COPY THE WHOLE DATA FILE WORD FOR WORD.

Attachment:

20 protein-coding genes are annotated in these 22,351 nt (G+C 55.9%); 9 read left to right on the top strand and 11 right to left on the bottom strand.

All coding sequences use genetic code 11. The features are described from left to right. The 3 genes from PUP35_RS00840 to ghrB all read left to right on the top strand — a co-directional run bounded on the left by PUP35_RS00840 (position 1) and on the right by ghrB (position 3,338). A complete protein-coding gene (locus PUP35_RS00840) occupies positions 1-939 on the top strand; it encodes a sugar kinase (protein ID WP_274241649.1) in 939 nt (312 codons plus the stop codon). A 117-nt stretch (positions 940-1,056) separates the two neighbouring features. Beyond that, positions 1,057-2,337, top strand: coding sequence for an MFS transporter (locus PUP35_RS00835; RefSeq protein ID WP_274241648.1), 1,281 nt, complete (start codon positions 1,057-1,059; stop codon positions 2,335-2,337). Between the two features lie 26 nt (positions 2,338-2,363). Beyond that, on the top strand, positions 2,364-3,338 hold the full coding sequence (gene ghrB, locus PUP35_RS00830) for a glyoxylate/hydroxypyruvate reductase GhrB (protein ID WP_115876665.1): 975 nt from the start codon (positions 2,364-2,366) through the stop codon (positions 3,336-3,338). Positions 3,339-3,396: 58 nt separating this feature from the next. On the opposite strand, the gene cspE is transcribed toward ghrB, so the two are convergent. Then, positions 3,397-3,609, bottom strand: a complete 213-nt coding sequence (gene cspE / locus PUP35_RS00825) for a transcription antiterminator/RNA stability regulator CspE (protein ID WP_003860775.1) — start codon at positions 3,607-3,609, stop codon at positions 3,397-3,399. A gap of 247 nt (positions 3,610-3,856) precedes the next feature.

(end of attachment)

20 protein-coding genes are annotated in these 22,351 nt (G+C 55.9%); 9 read left to right on the top strand and 11 right to left on the bottom strand.

All coding sequences use genetic code 11. The features are described from left to right. The 3 genes from PUP35_RS00840 to ghrB all read left to right on the top strand — a co-directional run bounded on the left by PUP35_RS00840 (position 1) and on the right by ghrB (position 3,338). A complete protein-coding gene (locus PUP35_RS00840) occupies positions 1-939 on the top strand; it encodes a sugar kinase (protein ID WP_274241649.1) in 939 nt (312 codons plus the stop codon). A 117-nt stretch (positions 940-1,056) separates the two neighbouring features. Beyond that, positions 1,057-2,337, top strand: coding sequence for an MFS transporter (locus PUP35_RS00835; RefSeq protein ID WP_274241648.1), 1,281 nt, complete (start codon positions 1,057-1,059; stop codon positions 2,335-2,337). Between the two features lie 26 nt (positions 2,338-2,363). Beyond that, on the top strand, positions 2,364-3,338 hold the full coding sequence (gene ghrB, locus PUP35_RS00830) for a glyoxylate/hydroxypyruvate reductase GhrB (protein ID WP_115876665.1): 975 nt from the start codon (positions 2,364-2,366) through the stop codon (positions 3,336-3,338). Positions 3,339-3,396: 58 nt separating this feature from the next. On the opposite strand, the gene cspE is transcribed toward ghrB, so the two are convergent. Then, positions 3,397-3,609, bottom strand: a complete 213-nt coding sequence (gene cspE / locus PUP35_RS00825) for a transcription antiterminator/RNA stability regulator CspE (protein ID WP_003860775.1) — start codon at positions 3,607-3,609, stop codon at positions 3,397-3,399. A gap of 247 nt (positions 3,610-3,856) precedes the next feature.